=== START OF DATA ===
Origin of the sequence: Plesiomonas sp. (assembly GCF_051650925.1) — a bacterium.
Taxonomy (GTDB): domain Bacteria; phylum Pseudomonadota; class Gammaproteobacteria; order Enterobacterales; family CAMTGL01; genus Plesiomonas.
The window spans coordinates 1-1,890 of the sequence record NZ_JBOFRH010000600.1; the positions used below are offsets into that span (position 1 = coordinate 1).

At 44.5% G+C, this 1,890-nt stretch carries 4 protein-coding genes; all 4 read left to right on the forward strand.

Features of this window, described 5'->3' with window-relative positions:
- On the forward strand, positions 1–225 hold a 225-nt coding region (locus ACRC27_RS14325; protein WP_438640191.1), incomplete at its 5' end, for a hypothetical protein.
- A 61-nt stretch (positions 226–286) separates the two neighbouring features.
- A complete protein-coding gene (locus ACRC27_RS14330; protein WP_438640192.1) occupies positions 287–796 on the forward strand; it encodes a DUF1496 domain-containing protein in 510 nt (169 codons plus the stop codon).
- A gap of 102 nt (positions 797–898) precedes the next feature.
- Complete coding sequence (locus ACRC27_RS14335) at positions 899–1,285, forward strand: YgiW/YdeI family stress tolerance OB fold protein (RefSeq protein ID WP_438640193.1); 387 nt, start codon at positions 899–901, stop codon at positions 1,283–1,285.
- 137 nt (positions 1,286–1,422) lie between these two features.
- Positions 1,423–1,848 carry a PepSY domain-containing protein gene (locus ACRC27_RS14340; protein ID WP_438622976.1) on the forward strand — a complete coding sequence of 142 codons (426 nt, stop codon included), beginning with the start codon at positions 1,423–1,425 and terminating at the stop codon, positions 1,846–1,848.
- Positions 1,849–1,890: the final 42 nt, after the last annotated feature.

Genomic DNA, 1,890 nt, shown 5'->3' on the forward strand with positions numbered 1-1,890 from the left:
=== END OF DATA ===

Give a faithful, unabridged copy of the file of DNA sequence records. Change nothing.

Origin of the sequence: Plesiomonas sp. (assembly GCF_051650925.1) — a bacterium.
Taxonomy (GTDB): domain Bacteria; phylum Pseudomonadota; class Gammaproteobacteria; order Enterobacterales; family CAMTGL01; genus Plesiomonas.
The window spans coordinates 1-1,890 of the sequence record NZ_JBOFRH010000600.1; the positions used below are offsets into that span (position 1 = coordinate 1).

At 44.5% G+C, this 1,890-nt stretch carries 4 protein-coding genes; all 4 read left to right on the forward strand.

Features of this window, described 5'->3' with window-relative positions:
- On the forward strand, positions 1–225 hold a 225-nt coding region (locus ACRC27_RS14325; protein WP_438640191.1), incomplete at its 5' end, for a hypothetical protein.
- A 61-nt stretch (positions 226–286) separates the two neighbouring features.
- A complete protein-coding gene (locus ACRC27_RS14330; protein WP_438640192.1) occupies positions 287–796 on the forward strand; it encodes a DUF1496 domain-containing protein in 510 nt (169 codons plus the stop codon).
- A gap of 102 nt (positions 797–898) precedes the next feature.
- Complete coding sequence (locus ACRC27_RS14335) at positions 899–1,285, forward strand: YgiW/YdeI family stress tolerance OB fold protein (RefSeq protein ID WP_438640193.1); 387 nt, start codon at positions 899–901, stop codon at positions 1,283–1,285.
- 137 nt (positions 1,286–1,422) lie between these two features.
- Positions 1,423–1,848 carry a PepSY domain-containing protein gene (locus ACRC27_RS14340; protein ID WP_438622976.1) on the forward strand — a complete coding sequence of 142 codons (426 nt, stop codon included), beginning with the start codon at positions 1,423–1,425 and terminating at the stop codon, positions 1,846–1,848.
- Positions 1,849–1,890: the final 42 nt, after the last annotated feature.

Genomic DNA, 1,890 nt, shown 5'->3' on the forward strand with positions numbered 1-1,890 from the left: